Township plans to hire more public safety employees

New Treasurer Mark Clinton taking oath of office from Lt. Gov. Brian Calley, Nov. 2016.



Dec. 6, 2017  PLYMOUTH EAGLE.

Plymouth Michigan News



The Plymouth Township Board of Trustees has approved a $14.4 million budget by a 5-2 vote.

Casting the no votes on the new budget and spending plan were trustees Chuck Curmi and Bob Doroshewitz.

The new budget includes plans to hire more public safety employees in both the police and fire departments using money cut from other line-item spending. The budget also includes adding a $311,000 surplus to the $3.9 million general fund balance.

Curmi said that his objections to the plans to hire more police and firefighters were based on an old-model fire department that does not promote regionalization and cooperation. He said he opposes the possible hiring of three firefighters as the township recently increased the fire department by three new hires when Station 2 was reopened this fall.

Township Supervisor Kurt Heise supported the budget as did Clerk Jerry Vorva, Treasurer Mark Clinton and trustees Gary Heitman and Jack Dempsey. Heise noted that the bond rating for the township had been upgraded to AA-plus, which means better interest rates for financing. He said the new rating was due to the strong budgeting process now in place in the township.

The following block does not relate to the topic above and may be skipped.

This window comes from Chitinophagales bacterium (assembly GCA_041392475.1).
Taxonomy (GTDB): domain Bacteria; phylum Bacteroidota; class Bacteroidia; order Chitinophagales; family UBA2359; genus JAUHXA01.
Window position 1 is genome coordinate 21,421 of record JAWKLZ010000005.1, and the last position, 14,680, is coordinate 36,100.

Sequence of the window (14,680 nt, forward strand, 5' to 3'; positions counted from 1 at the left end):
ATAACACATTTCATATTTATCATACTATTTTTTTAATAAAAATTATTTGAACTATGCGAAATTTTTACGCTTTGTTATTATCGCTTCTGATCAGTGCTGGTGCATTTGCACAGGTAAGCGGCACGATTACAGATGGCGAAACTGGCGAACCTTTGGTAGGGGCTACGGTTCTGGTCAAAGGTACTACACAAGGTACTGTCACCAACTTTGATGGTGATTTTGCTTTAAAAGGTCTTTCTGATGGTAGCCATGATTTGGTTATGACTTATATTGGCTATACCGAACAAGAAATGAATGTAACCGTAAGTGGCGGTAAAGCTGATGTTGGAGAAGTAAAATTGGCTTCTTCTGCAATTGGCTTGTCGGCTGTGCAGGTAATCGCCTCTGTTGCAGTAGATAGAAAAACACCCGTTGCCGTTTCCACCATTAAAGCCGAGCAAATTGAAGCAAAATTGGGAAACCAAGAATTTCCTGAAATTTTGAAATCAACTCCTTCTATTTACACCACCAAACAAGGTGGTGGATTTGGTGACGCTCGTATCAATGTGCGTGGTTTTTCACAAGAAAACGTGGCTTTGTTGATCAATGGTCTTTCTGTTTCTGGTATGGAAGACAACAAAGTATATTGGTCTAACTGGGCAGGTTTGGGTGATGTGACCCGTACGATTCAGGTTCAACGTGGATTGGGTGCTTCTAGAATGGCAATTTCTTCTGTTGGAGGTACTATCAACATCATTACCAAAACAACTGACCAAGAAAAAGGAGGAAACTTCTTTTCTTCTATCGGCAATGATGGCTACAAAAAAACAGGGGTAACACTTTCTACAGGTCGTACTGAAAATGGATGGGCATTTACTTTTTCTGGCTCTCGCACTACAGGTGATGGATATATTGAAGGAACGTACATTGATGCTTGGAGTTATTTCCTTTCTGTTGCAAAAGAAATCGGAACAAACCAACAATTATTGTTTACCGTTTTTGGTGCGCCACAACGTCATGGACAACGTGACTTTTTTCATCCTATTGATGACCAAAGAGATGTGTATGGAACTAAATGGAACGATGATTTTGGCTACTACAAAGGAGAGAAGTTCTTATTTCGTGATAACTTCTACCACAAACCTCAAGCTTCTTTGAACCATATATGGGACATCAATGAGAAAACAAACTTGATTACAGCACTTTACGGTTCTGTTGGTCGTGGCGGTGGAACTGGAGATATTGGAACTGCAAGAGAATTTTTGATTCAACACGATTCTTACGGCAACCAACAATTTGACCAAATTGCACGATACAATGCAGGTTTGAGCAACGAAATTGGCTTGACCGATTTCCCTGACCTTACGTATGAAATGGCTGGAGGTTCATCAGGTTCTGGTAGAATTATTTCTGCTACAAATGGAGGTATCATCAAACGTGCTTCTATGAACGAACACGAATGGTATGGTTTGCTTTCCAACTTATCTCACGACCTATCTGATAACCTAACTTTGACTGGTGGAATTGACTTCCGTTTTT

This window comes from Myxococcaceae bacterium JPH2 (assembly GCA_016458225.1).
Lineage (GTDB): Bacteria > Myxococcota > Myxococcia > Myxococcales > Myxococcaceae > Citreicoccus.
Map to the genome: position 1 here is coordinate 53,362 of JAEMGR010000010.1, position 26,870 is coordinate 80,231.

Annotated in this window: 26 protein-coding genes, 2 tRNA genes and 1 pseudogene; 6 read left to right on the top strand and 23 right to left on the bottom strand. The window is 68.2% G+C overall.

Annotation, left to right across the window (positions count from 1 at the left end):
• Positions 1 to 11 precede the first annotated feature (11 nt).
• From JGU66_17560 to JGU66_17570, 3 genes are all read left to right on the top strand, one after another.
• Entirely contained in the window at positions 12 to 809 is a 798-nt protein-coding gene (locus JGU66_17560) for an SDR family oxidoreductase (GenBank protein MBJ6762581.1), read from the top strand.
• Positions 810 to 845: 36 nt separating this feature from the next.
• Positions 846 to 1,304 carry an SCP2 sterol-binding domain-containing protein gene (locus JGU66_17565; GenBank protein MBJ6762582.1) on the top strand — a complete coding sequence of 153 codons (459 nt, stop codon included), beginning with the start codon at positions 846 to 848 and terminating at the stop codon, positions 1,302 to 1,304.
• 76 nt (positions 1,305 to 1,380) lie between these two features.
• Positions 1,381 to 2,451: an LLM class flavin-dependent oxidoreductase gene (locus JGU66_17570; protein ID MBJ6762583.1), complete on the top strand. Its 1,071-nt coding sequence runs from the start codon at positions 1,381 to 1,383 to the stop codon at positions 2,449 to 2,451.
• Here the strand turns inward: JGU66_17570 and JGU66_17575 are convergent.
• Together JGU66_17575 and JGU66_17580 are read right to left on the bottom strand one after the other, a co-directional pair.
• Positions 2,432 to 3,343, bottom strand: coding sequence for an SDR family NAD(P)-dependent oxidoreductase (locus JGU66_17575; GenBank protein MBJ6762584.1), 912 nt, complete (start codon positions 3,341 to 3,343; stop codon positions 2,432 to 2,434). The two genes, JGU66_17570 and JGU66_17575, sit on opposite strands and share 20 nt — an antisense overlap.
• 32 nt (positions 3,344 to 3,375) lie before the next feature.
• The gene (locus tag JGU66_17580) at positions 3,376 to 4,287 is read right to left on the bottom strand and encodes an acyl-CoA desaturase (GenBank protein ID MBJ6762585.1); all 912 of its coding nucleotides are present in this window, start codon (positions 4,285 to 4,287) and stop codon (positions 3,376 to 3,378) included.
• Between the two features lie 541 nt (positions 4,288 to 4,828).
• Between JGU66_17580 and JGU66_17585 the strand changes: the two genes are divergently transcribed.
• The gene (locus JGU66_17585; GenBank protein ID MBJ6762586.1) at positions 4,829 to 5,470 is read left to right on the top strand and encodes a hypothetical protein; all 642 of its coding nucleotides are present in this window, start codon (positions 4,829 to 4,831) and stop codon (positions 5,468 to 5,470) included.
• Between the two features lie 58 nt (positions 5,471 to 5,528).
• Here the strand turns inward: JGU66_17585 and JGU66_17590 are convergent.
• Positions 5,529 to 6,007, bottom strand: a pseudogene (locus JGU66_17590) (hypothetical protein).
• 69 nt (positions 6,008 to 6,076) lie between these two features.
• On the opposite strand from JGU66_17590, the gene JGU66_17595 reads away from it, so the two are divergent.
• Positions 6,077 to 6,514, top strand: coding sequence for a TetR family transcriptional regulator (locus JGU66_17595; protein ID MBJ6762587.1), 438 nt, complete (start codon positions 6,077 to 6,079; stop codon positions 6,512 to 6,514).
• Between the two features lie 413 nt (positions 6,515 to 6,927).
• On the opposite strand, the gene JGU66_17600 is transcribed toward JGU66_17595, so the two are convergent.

That budgeting process is now a zero-based plan which Heise said he examined line by line and made cuts to nearly 90 percent of spending plans. Those cuts included the elimination of a an economic development position, a reduction in part-time employees and changes to planning department personnel.

While the budget includes funding for three firefighters and three police officers, a decision on those hirings will wait until an evaluation of the shared services agreement with Northville Township at Fire Station No. 2. Heise said that the township will also evaluate the current situation with Huron Valley Ambulance, a matter of contention with fire department employees for some time.

Clinton suggested that the addition of the 1 percent administration fee on tax bills, expected to generate $640,000 in revenue, might alleviate Curmi’s stated concerns about retiree costs and funding for capital improvements. Clinton added that the anticipated revenue would go into the general fund and could be used for public safety.

The budget did not include any changes to the township owned Hilltop Golf Course, which has been the subject of public criticism at meetings. An analysis by Plante Moran stated that the facility will have lost more than $300,000 by the end of 2020.


Plymouth Voice.


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